It’s a warm afternoon in the Emerald Isle, July 16th of 2014, and though the songbirds are busking happily in the trees and the sun is throwing us a wink and a smile, my mind’s eye is concentrated on a thick, sinister fog in the distance beyond the hills of sleepy Rathdrum. It’s a dark one and it’s threatening to block out whatever little tidbit of summer we’re having today. That colossal fog, I imagine, is emanating from our capital city, and most likely because black metal titans Inquisition have brought it with them.
In about three hours I’m going to hop onto a bus en route to Dublin for the Inquisition show in the newly refurbished Voodoo Lounge, a venue that has seen some serious shit in its time. My last visit was for a Gorgoroth and Vital Remains show which ended abruptly when Gorgoroth/Taake vocalist, Hoest, smacked a bottle of wine across a man’s face, leaving a pool of blood and shards of teeth all over the pit. So to say that I’m both terrified and excited for tonight would be an understatement. There’s no feeling in the world quite like knocking back plastic cups of the devil’s ambrosia and wondering if you should get your dentist on the phone before or after the gig.
Considering the recent controversies surrounding the band, which in my opinion are completely ridiculous, I’m not sure what kind of reception Inquisition will get or what kind of crowd will show up to the event or if there will be any kind of trouble like the last time I was there. What I do know is that tonight’s line-up is more dangerous than any one drunken arsehole with a blunt object.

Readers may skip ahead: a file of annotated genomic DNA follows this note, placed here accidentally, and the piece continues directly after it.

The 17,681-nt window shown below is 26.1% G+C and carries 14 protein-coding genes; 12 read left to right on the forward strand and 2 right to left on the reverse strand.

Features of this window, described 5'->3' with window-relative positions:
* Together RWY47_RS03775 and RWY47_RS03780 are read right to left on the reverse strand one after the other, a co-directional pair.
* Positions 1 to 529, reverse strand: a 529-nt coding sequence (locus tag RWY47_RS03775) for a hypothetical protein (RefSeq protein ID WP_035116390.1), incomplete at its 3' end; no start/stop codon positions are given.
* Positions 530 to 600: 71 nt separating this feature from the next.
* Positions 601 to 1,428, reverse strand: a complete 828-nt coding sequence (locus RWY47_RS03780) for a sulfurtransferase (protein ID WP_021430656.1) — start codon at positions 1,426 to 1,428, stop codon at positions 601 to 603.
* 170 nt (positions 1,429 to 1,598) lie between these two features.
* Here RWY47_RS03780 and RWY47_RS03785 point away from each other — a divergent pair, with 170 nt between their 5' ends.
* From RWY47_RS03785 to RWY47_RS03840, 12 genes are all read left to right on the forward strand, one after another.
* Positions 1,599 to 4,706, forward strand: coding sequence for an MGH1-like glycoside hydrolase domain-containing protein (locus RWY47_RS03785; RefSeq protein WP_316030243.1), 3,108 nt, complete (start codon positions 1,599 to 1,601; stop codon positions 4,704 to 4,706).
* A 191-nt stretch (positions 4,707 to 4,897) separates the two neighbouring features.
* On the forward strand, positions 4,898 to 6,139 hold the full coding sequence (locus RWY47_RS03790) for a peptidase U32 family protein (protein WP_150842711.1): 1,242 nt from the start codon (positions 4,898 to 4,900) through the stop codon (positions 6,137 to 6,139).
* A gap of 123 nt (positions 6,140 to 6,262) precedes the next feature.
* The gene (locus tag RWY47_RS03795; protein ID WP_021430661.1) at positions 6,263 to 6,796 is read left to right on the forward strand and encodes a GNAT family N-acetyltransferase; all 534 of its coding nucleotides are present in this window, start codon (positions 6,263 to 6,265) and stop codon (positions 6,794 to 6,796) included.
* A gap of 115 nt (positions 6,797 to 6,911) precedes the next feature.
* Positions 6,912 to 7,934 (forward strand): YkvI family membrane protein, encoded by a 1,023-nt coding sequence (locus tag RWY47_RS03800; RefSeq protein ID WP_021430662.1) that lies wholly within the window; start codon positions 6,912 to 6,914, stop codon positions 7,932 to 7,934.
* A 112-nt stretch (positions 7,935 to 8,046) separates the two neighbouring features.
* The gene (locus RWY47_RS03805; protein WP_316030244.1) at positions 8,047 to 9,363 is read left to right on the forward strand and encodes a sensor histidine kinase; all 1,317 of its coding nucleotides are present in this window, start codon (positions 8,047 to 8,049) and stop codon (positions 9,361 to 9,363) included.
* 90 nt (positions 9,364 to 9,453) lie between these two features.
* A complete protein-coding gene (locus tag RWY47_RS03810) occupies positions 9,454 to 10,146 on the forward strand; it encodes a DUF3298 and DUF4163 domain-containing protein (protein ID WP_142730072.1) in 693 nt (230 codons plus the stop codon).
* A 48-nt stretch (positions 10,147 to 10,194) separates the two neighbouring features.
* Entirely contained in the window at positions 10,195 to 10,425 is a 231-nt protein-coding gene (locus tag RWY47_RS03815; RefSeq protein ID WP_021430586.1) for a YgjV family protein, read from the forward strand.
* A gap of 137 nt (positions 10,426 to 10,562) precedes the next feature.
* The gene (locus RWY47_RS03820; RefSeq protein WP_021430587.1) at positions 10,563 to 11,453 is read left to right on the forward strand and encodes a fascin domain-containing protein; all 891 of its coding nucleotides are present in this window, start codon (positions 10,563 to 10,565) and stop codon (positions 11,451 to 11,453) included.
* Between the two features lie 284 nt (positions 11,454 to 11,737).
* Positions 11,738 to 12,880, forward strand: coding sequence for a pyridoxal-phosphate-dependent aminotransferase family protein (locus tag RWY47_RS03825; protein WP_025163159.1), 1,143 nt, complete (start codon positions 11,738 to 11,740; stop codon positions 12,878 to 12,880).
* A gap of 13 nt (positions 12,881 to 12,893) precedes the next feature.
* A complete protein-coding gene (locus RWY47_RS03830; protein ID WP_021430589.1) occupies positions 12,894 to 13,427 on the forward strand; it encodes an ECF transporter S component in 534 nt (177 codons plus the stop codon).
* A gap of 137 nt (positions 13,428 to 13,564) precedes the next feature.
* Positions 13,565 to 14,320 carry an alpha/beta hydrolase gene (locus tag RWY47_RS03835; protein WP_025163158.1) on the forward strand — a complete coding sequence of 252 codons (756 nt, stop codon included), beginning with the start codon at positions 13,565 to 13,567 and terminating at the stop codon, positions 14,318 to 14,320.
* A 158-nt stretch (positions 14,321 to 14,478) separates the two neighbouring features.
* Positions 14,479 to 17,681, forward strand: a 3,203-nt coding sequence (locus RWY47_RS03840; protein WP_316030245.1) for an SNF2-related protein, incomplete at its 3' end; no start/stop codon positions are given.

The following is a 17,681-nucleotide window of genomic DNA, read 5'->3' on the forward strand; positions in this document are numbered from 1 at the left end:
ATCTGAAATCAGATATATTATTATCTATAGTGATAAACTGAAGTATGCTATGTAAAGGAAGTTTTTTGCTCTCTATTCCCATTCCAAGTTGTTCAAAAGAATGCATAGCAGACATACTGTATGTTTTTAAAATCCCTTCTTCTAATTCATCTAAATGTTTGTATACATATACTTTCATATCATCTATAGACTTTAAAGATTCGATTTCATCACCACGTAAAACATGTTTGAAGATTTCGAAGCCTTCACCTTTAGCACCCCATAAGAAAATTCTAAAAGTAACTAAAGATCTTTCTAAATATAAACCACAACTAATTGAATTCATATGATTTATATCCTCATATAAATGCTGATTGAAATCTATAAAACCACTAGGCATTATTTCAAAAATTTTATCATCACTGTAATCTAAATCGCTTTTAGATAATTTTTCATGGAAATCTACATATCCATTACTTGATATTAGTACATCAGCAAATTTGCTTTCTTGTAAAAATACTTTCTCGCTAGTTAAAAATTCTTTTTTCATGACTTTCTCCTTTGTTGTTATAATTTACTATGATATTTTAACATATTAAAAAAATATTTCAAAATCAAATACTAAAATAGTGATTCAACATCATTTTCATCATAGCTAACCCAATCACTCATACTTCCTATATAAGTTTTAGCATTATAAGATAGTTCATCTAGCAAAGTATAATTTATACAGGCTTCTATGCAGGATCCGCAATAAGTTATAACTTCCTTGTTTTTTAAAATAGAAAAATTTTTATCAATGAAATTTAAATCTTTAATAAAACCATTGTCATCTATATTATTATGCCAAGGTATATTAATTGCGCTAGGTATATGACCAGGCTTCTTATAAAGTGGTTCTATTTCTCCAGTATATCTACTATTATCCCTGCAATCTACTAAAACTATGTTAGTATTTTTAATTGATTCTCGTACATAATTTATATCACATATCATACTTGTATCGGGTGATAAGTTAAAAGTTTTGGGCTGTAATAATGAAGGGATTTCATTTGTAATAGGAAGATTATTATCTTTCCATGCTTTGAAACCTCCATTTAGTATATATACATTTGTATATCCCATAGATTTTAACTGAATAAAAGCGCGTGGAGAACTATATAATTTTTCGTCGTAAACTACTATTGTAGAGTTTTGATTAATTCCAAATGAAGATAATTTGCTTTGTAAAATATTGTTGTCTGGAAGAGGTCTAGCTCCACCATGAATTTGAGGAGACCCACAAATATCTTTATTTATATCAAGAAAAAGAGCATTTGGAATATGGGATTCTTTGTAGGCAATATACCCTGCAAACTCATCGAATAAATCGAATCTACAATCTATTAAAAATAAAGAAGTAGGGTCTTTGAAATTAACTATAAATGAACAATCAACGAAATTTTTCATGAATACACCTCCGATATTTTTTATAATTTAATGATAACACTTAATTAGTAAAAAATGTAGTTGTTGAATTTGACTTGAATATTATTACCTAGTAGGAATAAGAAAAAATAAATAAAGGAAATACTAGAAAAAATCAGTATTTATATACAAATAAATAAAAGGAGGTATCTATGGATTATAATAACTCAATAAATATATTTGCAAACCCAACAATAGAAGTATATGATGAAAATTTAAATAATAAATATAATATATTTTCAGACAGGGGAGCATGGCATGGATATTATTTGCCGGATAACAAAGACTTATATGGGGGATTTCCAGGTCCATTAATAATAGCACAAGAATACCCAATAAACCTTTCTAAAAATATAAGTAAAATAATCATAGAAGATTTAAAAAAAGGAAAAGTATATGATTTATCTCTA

We arrive at the Voodoo Lounge about twenty minutes before the first band are to hit the stage, and much to my relief, as soon as we enter the venue we are met by four leather-clad dudes chilling out and chowing down on some chicken noodles (the venue seems to double as an eatery). So noodles are here, this is a good sign. I can think of no possible conflict that cannot be abated by a warm bowl of noodles. We hear the screech of amplifiers and a howl of drunken approval from the hallway, the show is about to kick off. We make haste.
Our opening act, Zom, have become a staple part of the Irish metal scene in their short few, but turbulent years. They’ve consistently delivered each time I’ve seen them perform, a power-trio that hammer out some of the most ghastly, knuckle-dragging death metal you could fathom. Theirs is the sound of primitive man discovering fire and immediately using it to burn his fellow man alive. This is a band who draw their water from the well of barbaric old school death metal, harking back to a time when speed, brutality and ghoulish ambiance alone were slung into the cauldron. The blood of Brazilian archfiends Sarcófago and Mutilator run through their open veins and that’s apparent from the moment they start blasting away into their set. There’s nothing fancy here whatsoever, just unrelenting barbarism and blast beats. Tonight is no different.
The crowd is thin, as is common for the first band of the night, but there is of course the one enthusiastic reveller (we all know the one) standing alone front row, banging his head and punching the air as though his life depends on it, and rightly so. I’ve never known Zom to interact with an audience, they simply arrive, crush all whom dare stand close enough to them, and leave. Again, tonight is no different and no one is left disappointed. Actually, the only disappointing occurrence during the set was the mistake I made in thoughtlessly ordering a pint of Stella while caught up in Zom’s “The Horror from Beyond”. Turned out that the Stella was served in those tiny plastic cups for babies with anemia. It’s a mistake I won’t be making a second time, I promised myself.